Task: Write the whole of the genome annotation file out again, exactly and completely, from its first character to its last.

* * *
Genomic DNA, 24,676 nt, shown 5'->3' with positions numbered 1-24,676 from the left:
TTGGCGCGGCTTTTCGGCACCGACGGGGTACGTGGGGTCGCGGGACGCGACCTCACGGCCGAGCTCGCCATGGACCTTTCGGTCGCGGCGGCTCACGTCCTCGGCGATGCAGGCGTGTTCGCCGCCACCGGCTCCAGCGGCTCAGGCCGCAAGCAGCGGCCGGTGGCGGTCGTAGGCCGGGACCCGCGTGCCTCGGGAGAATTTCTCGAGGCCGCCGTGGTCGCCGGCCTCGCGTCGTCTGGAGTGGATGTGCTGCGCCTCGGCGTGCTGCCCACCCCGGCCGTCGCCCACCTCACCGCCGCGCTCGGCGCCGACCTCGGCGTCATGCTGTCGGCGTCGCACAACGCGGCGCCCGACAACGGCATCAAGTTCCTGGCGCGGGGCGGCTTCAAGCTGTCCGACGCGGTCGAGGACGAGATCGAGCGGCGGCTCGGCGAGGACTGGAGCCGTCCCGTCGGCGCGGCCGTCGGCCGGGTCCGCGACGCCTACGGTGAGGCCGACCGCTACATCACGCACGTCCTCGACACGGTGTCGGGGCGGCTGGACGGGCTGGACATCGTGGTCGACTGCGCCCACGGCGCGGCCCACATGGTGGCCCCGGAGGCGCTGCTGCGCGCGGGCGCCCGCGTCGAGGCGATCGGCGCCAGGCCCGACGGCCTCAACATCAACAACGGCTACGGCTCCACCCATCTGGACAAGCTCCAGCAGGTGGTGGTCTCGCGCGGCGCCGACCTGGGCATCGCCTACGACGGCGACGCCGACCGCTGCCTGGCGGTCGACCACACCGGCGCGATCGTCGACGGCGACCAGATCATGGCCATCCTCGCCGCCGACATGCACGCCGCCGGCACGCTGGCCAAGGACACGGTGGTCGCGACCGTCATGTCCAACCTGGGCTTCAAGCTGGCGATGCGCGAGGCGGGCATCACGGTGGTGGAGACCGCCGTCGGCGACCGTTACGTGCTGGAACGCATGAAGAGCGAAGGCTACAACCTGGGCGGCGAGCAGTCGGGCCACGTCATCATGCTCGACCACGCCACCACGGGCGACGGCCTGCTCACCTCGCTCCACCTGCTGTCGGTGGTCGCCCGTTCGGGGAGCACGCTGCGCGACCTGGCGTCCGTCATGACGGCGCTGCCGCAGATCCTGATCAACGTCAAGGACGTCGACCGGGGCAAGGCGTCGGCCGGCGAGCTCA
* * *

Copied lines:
Genomic DNA, 24,676 nt, shown 5'->3' with positions numbered 1-24,676 from the left:
TTGGCGCGGCTTTTCGGCACCGACGGGGTACGTGGGGTCGCGGGACGCGACCTCACGGCCGAGCTCGCCATGGACCTTTCGGTCGCGGCGGCTCACGTCCTCGGCGATGCAGGCGTGTTCGCCGCCACCGGCTCCAGCGGCTCAGGCCGCAAGCAGCGGCCGGTGGCGGTCGTAGGCCGGGACCCGCGTGCCTCGGGAGAATTTCTCGAGGCCGCCGTGGTCGCCGGCCTCGCGTCGTCTGGAGTGGATGTGCTGCGCCTCGGCGTGCTGCCCACCCCGGCCGTCGCCCACCTCACCGCCGCGCTCGGCGCCGACCTCGGCGTCATGCTGTCGGCGTCGCACAACGCGGCGCCCGACAACGGCATCAAGTTCCTGGCGCGGGGCGGCTTCAAGCTGTCCGACGCGGTCGAGGACGAGATCGAGCGGCGGCTCGGCGAGGACTGGAGCCGTCCCGTCGGCGCGGCCGTCGGCCGGGTCCGCGACGCCTACGGTGAGGCCGACCGCTACATCACGCACGTCCTCGACACGGTGTCGGGGCGGCTGGACGGGCTGGACATCGTGGTCGACTGCGCCCACGGCGCGGCCCACATGGTGGCCCCGGAGGCGCTGCTGCGCGCGGGCGCCCGCGTCGAGGCGATCGGCGCCAGGCCCGACGGCCTCAACATCAACAACGGCTACGGCTCCACCCATCTGGACAAGCTCCAGCAGGTGGTGGTCTCGCGCGGCGCCGACCTGGGCATCGCCTACGACGGCGACGCCGACCGCTGCCTGGCGGTCGACCACACCGGCGCGATCGTCGACGGCGACCAGATCATGGCCATCCTCGCCGCCGACATGCACGCCGCCGGCACGCTGGCCAAGGACACGGTGGTCGCGACCGTCATGTCCAACCTGGGCTTCAAGCTGGCGATGCGCGAGGCGGGCATCACGGTGGTGGAGACCGCCGTCGGCGACCGTTACGTGCTGGAACGCATGAAGAGCGAAGGCTACAACCTGGGCGGCGAGCAGTCGGGCCACGTCATCATGCTCGACCACGCCACCACGGGCGACGGCCTGCTCACCTCGCTCCACCTGCTGTCGGTGGTCGCCCGTTCGGGGAGCACGCTGCGCGACCTGGCGTCCGTCATGACGGCGCTGCCGCAGATCCTGATCAACGTCAAGGACGTCGACCGGGGCAAGGCGTCGGCCGGCGAGCTCA